Thursday, December 6, 2012

Republicans' Only Hope?

Everyone is full of advice to Republicans on how to enlarge the coalition.  "Be nice" seems to be the consensus, especially "be nice" to Hispanics.

But really, can Republicans ever compete with Democrats when it comes to sharing out the loot?

The irreducible fact of the US two party system is that, at least since the Civil War, the Republican Party has been the party of the "typical American" and the Democratic Party the party of the hyphenated American.  Typical Americans think that the system works pretty well; hyphenated Americans have a beef with the system.

This plays into the two basic narratives of the modern era: the Invisible Hand narrative and the Exploitation narrative.

As Michael Barone writes in The New Americans Americans tend to start out as embattled, exploited immigrant communities; as they begin to succeed they feel less embattled and thus become less likely to "fight" for their rights.  But some groups--think Jews and blacks--retain their sense of apartness longer than most.

The fact is that blacks and Hispanics are the latest additions to the American stew and they typically feel that the deck is stacked against them, and reckon their chances better with the share-out-the-loot party.  That is likely to continue for a while.

But history tells us that, despite everything, immigrants get fed up with the loot party.  It happened with the Reagan Democrats in 1980.  No doubt it will happen again when the "blue social model" starts to run out of other peoples' money.  For instance, what happens when the money starts to run out for state government pension systems?  Is is a "blue civil war," as Walter Russell Mead suggests, as Democratic Party supporters fight over the disappearing spoils?

Probably the more likely near-term outlook is denial.  After all, it's what liberals famously accuse everyone else of.  As amateur observers of liberal psychology, we should think of this as "projection."  And it is clear that President Obama's "rich pay a little more" policy is nothing but denial.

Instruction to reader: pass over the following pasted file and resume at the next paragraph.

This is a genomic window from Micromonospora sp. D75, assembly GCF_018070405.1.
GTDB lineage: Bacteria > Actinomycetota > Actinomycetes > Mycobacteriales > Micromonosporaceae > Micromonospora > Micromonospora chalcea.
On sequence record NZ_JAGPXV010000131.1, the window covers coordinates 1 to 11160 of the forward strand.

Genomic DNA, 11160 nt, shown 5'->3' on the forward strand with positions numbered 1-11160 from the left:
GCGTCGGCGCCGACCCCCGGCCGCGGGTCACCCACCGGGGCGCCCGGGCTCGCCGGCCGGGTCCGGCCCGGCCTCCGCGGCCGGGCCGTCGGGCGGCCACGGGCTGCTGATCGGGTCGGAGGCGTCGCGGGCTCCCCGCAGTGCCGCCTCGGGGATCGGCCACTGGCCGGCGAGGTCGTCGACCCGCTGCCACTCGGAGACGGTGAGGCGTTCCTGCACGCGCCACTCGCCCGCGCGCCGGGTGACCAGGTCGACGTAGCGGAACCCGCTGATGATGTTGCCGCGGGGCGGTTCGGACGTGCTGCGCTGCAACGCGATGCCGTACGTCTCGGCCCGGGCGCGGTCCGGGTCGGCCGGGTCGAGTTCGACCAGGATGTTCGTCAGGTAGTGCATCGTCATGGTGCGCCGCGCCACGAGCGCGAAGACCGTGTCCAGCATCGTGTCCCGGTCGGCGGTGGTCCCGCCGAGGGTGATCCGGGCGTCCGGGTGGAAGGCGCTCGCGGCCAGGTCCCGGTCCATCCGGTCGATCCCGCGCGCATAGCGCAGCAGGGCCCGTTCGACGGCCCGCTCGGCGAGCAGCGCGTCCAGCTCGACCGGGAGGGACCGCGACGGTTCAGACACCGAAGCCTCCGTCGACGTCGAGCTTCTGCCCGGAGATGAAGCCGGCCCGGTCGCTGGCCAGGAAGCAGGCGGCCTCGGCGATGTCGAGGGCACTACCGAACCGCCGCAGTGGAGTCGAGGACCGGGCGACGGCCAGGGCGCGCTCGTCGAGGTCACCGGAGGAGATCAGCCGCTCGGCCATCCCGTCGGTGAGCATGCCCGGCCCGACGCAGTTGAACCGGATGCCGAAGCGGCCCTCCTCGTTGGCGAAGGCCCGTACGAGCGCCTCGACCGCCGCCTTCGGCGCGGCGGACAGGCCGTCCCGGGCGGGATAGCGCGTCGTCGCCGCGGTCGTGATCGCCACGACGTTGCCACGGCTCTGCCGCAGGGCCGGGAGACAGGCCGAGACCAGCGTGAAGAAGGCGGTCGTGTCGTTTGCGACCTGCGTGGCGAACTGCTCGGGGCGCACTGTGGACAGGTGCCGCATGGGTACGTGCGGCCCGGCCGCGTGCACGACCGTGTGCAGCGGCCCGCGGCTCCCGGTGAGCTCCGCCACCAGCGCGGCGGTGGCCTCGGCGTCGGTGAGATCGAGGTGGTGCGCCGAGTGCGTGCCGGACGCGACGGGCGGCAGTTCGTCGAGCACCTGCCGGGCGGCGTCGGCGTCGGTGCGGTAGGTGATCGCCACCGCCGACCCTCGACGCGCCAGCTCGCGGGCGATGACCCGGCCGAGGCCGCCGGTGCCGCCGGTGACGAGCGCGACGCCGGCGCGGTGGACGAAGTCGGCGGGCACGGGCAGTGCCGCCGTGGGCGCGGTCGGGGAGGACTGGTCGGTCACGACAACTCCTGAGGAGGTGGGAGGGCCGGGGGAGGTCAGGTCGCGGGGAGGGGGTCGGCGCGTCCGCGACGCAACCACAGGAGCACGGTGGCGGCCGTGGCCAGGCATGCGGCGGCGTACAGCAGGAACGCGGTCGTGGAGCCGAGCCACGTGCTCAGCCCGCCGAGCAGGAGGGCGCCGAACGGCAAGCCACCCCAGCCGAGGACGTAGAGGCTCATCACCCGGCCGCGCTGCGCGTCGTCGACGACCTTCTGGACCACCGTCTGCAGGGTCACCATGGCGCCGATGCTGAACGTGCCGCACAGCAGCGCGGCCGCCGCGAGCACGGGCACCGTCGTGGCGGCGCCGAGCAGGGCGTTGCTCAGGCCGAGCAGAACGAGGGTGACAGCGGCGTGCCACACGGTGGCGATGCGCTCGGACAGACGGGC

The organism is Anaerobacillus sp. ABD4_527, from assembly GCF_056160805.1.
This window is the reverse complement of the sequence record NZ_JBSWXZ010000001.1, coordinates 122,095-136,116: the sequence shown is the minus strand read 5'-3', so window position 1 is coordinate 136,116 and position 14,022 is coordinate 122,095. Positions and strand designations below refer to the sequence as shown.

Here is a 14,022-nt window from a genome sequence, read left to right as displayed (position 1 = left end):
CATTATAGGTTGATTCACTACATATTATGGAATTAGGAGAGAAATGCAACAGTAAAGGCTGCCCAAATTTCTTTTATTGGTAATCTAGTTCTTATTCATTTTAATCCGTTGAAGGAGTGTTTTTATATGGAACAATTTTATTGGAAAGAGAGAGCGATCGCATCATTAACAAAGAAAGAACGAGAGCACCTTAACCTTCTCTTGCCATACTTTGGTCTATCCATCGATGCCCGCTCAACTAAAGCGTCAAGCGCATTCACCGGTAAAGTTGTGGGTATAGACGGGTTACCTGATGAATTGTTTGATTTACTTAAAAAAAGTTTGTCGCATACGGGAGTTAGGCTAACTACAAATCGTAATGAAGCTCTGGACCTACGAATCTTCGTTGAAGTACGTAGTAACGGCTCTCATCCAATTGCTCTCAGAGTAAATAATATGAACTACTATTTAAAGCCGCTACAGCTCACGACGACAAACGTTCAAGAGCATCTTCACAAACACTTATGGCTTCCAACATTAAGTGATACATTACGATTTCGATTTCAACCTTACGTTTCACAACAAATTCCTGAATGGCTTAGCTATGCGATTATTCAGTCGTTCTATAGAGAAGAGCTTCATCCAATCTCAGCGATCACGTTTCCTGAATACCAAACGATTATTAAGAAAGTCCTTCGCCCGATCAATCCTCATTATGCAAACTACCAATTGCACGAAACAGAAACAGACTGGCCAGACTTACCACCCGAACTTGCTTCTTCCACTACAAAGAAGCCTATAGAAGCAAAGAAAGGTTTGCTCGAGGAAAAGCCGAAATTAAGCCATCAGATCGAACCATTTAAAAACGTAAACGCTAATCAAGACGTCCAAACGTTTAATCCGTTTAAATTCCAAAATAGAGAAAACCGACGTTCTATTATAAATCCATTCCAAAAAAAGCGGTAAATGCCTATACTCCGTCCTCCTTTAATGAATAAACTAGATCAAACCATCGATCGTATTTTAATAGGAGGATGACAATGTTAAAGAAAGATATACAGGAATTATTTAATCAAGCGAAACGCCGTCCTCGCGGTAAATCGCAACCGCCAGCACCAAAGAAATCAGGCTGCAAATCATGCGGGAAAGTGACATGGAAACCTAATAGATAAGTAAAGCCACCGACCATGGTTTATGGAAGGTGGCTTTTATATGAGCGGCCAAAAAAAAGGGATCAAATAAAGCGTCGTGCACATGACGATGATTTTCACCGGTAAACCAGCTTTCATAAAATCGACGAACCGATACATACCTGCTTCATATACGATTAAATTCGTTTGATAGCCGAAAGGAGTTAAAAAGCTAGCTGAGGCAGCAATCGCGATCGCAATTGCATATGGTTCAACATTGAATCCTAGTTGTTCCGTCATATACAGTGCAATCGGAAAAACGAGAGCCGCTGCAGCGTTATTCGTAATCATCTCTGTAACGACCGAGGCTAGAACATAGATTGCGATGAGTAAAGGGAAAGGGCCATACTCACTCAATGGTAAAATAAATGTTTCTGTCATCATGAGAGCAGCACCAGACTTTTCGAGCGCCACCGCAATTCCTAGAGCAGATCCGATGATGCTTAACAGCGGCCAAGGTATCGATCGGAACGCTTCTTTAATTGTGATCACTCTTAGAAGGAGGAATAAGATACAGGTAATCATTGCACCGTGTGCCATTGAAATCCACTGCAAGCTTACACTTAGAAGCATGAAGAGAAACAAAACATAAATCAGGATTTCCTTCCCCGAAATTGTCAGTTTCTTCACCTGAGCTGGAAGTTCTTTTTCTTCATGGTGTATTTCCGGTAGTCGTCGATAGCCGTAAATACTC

But nobody should expect the Democrats' blue coalition to cry "uncle" and back off on its loot philosophy until long after disaster is staring it in the face.

Meanwhile we should expect some groups to peel off from the Democratic coalition: perhaps the upper-income professionals, social liberal and economically conservative, that will overlook the down-market social conservatism of the Republican Party as the Obama taxes start to bite.

And let us not forget the big takeaway from the 2012 election: white voters that didn't turn out.  Who were they?  The likeliest argument is that they were working-class whites demoralized by the Romney-is-an-uncaring-plutocrat Obama ads.

So thank goodness that the GOP's leading contenders for 2016, Rep. Ryan (R-WI) and Sen. Rubio (R-FL), are lifetime professional politicians that never went near the planet Pluto or ever learned how to run a business.

Still, it's a shame.  Businessmen are the people that converted the $3 per day economy of 1800 into the $120 per day economy of today.

Why in the world would the average person be afraid of chaps like that?

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